[De schaapherder]
Jan Frederik Oltmans, 1837
One of the most famous (Dutch) historical novels from the 19th century.

The Rose of Dekama
Jacob van Lennep, 1836
A historical romance about Willem IV (c. 1318-1345), by 'the Walter Scott of Holland'.

Kristin Lavransdatter
Sigrid Undset, 1920-1922
This trilogy of more than one thousand pages follows its title character through her life in fourteenth-century Scandinavia. It is a novel full of big and dramatic happenings: romantic intrigues, political schemes, and spiritual debates. It is also a novel about one woman's life.

[Het vijfde zegel]
S. Vestdijk, 1937
Vestdijk's historical novel about the painter El Greco (1541-1613).

[Uit de suiker in de tabak]
Paulus Adrianus (P.A.) Daum, 1883-1884
The story of James van Tuyll, a student who is sent to the East Indies to ' mend his ways'.

The Ten Thousand Things
Maria Dermoût, 1955
The story of Felicia, who returns with her baby son from Holland to the Spice Islands of Indonesia, to the house and garden that were her birthplace, over which her powerful grandmother still presides.

The Tea Lords
"Dutch East Indies"
A planter-pioneer in the Dutch East Indies sacrifices his wife and family to his own ambitions.

The Two Hearts of Kwasi Boachi
Arthur Japin, 1997
In 1837, two young African princes arrive at the court of Willem I in the Netherlands. Treated as curiosities by white people, their friendship suffers and their paths diverge. Years later, as the 20th century dawns, the elderly Kwasi sits down to write his autobiography.

[Hoe duur was de suiker?]
Cynthia McLeod, 1987
Novel about a family of Jewish plantation owners in 18th-century Surinam.

[Tine of De Dalen waar het leven woont]
Nelleke Noordervliet, 1987
Fictional diary of Everdine van Wijnbergen, wife of Eduard Douwes Dekker (Multatuli).

[De afgewende stad]
Hélène Nolthenius, 1970
An archeologist, living in studious isolation, is confronted with the question of whether a person has the right to isolate herself from her fellow man.

The Ten Thousand Things
Maria Dermoût, 1955
The story of Felicia, who returns with her baby son from Holland to the Spice Islands of Indonesia, to the house and garden that were her birthplace, over which her powerful grandmother still presides.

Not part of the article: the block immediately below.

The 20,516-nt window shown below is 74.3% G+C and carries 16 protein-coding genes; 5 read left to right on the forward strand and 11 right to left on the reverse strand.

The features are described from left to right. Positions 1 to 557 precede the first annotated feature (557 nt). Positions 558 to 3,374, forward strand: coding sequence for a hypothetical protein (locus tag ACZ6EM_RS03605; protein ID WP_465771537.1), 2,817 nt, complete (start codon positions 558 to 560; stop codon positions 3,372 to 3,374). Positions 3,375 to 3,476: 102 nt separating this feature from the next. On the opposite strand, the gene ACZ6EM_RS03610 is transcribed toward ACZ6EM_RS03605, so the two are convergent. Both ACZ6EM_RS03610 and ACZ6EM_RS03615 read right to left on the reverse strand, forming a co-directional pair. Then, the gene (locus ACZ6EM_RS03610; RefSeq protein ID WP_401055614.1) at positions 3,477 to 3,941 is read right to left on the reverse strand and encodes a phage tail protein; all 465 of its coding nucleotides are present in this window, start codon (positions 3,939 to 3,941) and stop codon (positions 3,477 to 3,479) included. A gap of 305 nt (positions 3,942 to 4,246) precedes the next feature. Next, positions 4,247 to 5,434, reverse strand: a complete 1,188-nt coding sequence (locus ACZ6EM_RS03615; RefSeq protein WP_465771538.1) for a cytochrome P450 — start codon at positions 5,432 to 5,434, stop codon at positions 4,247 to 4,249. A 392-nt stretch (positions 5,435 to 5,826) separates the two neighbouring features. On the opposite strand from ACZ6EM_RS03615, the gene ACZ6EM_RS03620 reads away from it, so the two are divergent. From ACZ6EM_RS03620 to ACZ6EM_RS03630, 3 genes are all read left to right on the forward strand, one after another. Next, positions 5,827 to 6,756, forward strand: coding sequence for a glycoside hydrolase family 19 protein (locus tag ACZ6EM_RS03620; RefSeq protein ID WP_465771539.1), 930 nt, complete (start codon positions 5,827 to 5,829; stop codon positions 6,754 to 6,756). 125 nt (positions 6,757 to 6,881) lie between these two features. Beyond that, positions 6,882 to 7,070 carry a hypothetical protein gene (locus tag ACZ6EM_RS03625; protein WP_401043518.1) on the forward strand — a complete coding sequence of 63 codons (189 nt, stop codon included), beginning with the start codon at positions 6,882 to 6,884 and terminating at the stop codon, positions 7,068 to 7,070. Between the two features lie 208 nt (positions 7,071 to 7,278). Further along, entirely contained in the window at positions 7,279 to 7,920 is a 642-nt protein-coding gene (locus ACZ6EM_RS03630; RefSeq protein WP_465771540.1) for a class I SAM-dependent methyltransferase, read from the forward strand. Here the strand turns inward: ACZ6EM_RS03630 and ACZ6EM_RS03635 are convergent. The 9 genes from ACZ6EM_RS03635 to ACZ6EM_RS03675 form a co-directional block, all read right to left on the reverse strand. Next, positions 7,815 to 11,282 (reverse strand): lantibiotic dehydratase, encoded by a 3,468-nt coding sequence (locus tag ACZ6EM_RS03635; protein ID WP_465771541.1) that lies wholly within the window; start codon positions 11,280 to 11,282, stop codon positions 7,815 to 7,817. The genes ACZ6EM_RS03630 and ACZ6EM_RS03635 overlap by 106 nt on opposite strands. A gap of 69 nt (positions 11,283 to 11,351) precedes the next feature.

Madelon Hermine (M.H.) Székely Lulofs, 1931
First published in 1931, this novel of scandal among the Dutch rubber-planters in Sumatra shocked European society.

Wide Sargasso Sea
Jean Rhys, 1966
This novel describes the life of Antoinette Cosway, the fictional character who becomes the madwoman in the attic in Charlotte Brontë's Jane Eyre.

World's End
T.C. Boyle, 1987
Haunted by the burden of his family' s traitorous past, woozy with pot, cheap wine and sex, disturbed by a frightening real encounter with some family ghosts, Walter Van Brunt is about to have a collision with history. It will lead Walter to search for his father.

[De stille plantage]
Albert Helman, 1931
A Huguenot and his family emigrate in the 17th century to the West-Indies, but encounter many difficulties in trying to build their new life.

The Grass is Singing
Doris Lessing, 1950
Set in Rhodesia, this is the story of Dick, a failed white farmer and his wife, Mary, dependent and disappointed. Both are trapped by poverty, and in the heat of the brick and tin house, hemmed in by the bush, Mary finds herself seeking solace in the arms of the houseboy.

'The Last House in the World'
Beb Vuyk, 1939
Two classic works that bring to life the harsh realities of colonists of the former Dutch Indies in the early twentieth century.

In a Dark Wood Wandering
Charles d'Orleans (1394-1465), shy nephew of mad French king Charles VI, is the focus of this historical novel, first published in the Netherlands in 1949.
The Scarlet City
Against the turbulent backdrop of the Italian Wars (1494-1559) Haasse traces the lives and struggles of some of Italy's most famous citizens - Michelangelo Buonarroti, Niccolo Machiavelli, Vittoria Colonna - in chapters interspersed with the diary of soldier/adventurer Giovanni Borgia.
Threshold of Fire
A 1964 historical novel newly translated from the Dutch in which the clash of religions and codes of honor comes vividly to the fore in Christianized fifth-century Rome.
[Schaduwbeeld of Het geheim van Appeltern]

[Mevrouw Bentinck of Onverenigbaarheid van karakter]

[De tuinen van Bomarzo]


Dangerous Liasons
Pierre Ambroise Choderlos de Laclos, 1779

[Een gevaarlijke verhouding, of Daal-en-Bergse brieven]

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The Ledge
editor-in-chief: Stacey Knecht,
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Copyright: Pieter Steinz, Stacey Knecht